Sunday, March 5, 2017

Overcoming Relationship Communications Breakdowns

If You Want to be Understood, First Show how Understanding You Can Be. 

Communication issues are frequently highlighted as a root cause of marital and relationship breakdowns. Often one partner accuses the other of not communicating. 
In fact, there is no such thing as not communicating. Even silence is a form of communicating. As is walking away.
All interpersonal communication has two components ── verbal and non-verbal. 
The words spoken are verbal. Everything else, including tone of voice, level of voice, gestures, body movements, facial expressions, and inflections comprise the non-verbal component. When the two are not in sync, the listener usually pays greater attention to (and assigns a higher value to) the non-verbal signals being received.
Partners in strong relationships accept that the other person's feelings are just as valid as their own. In troubled relationships at least one of the partners either does not hold this view or expresses it poorly. In destructive relationships neither partner holds the feelings of the other to be valid.
It is important to remember that there is no cause and effect relationship between what another person does or say and our feelings about such. Other people do not cause our feelings (though we often incorrectly assign blame for our feelings to others). 
Our feelings are not controlled or manipulated by anyone other than ourselves.
That's right. We have control over our feelings, even at times when this does not appear to be true. However we, and only we, can choose how to feel in response to any event, situation or utterance by another. These are our feelings, so we must take ownership and responsibility for them.
It is never correct to say "his action made me feel ­­­­________" or "her words caused me to feel ________." Rather, the correct phrases should be, "I chose to feel _______ because of what he did" and "I elected to feel _______ as my reaction to her words."
In any relationship (including workplace ones), but particularly in a married or de facto spousal relationship, we have a responsibility to communicate and respond to others in a non-violent and abusive-free manner. This is a joint responsibility of couples, and does not work as effectively if practiced by only one of the partners.

Far too much of the communication between partners and spouses is spent trying to get the other party to understand and accept what we want them to understand and accept. 
If you want to get through to your partner, you must first show that your partner can get through to you. 
In other words, if you want to be understood, first show how understanding you are. 

This article is partially excerpted from our top-ranked personal development book Project You: Living A Determined Life, which is available in Kindle and paperback formats at Amazon. 

Saturday, March 4, 2017

Making Marriages Work

7 Principles for Making Marriages Work

John Gottman, a leading researcher in marriage and parenting, and his co-author Nan Silver wrote a book called The Seven Principles for Making Marriages Work. Their list of seven principles can be summarized as:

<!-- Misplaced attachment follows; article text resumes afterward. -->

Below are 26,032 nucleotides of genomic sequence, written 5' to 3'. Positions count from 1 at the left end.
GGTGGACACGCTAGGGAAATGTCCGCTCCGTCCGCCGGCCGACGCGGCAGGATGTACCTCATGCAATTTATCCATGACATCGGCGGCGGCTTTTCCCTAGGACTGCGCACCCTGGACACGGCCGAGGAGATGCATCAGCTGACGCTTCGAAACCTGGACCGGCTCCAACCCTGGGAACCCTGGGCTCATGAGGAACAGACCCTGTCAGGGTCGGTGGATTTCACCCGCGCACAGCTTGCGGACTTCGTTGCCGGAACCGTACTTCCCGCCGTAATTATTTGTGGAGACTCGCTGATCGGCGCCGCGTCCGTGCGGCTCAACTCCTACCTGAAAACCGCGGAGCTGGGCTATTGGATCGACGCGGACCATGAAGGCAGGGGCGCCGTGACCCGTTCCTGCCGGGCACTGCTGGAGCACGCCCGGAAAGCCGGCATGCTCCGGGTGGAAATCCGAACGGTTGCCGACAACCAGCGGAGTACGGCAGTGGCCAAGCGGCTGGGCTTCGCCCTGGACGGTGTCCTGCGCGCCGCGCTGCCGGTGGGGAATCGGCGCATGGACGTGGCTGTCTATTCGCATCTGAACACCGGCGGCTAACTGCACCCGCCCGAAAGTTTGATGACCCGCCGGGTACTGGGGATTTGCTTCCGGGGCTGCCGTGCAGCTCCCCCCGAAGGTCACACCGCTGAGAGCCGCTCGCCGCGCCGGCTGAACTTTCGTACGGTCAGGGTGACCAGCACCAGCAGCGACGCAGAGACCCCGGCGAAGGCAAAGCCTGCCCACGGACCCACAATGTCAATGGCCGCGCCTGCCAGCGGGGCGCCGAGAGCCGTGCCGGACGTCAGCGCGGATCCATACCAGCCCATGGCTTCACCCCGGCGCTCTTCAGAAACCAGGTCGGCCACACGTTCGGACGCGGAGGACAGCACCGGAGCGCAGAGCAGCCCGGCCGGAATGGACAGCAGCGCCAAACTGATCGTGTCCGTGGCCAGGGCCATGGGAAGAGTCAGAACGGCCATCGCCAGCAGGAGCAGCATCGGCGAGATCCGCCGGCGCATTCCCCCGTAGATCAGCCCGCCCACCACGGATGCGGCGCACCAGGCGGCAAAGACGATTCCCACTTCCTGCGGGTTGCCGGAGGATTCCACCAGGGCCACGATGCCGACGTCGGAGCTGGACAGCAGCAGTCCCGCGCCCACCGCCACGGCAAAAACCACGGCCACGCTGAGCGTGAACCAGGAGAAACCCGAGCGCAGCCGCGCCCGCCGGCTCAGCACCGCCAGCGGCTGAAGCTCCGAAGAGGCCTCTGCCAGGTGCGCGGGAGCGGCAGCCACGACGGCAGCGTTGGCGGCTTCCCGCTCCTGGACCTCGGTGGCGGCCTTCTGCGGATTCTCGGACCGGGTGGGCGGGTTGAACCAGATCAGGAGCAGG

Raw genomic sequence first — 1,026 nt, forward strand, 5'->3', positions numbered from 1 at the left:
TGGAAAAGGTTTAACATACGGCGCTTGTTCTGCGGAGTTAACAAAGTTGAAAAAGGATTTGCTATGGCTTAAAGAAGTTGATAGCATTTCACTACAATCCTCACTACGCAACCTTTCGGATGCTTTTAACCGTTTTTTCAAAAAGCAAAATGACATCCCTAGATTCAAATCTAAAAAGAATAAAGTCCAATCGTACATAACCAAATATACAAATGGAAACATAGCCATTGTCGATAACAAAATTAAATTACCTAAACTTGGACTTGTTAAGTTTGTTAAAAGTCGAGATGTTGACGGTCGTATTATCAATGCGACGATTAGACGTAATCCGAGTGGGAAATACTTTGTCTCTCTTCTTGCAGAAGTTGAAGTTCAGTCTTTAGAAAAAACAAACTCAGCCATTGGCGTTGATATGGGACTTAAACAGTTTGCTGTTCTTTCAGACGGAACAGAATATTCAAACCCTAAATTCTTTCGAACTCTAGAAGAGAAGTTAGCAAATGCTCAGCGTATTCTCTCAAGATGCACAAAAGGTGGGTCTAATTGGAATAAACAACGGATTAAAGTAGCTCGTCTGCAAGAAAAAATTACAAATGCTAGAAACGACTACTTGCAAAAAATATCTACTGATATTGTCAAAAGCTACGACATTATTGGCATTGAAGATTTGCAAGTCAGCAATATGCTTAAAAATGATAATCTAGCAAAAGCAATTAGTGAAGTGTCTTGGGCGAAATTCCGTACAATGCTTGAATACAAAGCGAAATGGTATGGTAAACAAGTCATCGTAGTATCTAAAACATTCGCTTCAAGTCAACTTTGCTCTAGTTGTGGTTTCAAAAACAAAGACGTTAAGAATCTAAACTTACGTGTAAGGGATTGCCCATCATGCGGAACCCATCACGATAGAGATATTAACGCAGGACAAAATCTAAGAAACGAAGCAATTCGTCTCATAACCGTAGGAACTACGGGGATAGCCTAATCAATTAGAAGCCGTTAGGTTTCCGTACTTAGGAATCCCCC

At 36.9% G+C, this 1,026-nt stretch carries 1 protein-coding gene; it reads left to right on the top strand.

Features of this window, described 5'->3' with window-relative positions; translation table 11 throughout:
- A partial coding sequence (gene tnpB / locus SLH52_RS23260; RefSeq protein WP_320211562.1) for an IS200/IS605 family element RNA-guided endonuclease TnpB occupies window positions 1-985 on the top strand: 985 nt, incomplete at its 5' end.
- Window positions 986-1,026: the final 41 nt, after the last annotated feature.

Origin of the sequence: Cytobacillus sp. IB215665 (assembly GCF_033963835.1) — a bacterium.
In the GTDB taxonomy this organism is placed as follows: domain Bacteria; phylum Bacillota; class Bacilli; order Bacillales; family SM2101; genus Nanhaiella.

Maintain a detailed map of your partner's inner and outer world by keeping current and up-to-date with their regular routines (daily/weekly/monthly), friends, enemies, hopes, desires, likes, dislikes, fears, enemies, challenges, stresses, deadlines, etc.
Continuously nurture fondness and admiration through your attitudes, actions and behavior. Frequently remind yourself of your partner's positive qualities, openly express these to others, and regularly compliment them for these qualities. Constantly be affectionate in little ways, especially those that you know are appreciated or enjoyed by your partner.
Turn towards one another instead of away, especially when your partner appears to want time, attention, affection, or support from you. Use humor and respect to connect with one another and do the little everyday things that touch and acknowledge one another.
Let your partner influence you by seeking common ground rather than on insisting things be done your way. Allow yourself to be "won over" by your partner's desires or wants, especially on things you can easily give on. Avoid belligerence and violence as these signal you cannot or will not be influenced.
Solve solvable problems quickly and readily before they fester into bigger issues.
Communicate and discuss perceived unsolvable problems rather than becoming gridlocked over these. Walking away from or not discussing these problems adds another problem to the situation ─ the fact that you are not communicating!
Create a shared meaning of life through discussions and create rituals, stories and symbols that build and express this shared meaning for the two of you.

Before you pick any of these principles and put them to work for you, we highly recommend you read The Seven Principles for Making Marriages Work.  Then, give all seven of these principles a try. 
In our next blog post we will share some tips on how to overcome some of the communications problems that typically plague relationships. 

This article is partially excerpted from our top-ranked personal development book Project You: Living A Determined Life, which is available in Kindle and paperback formats at Amazon.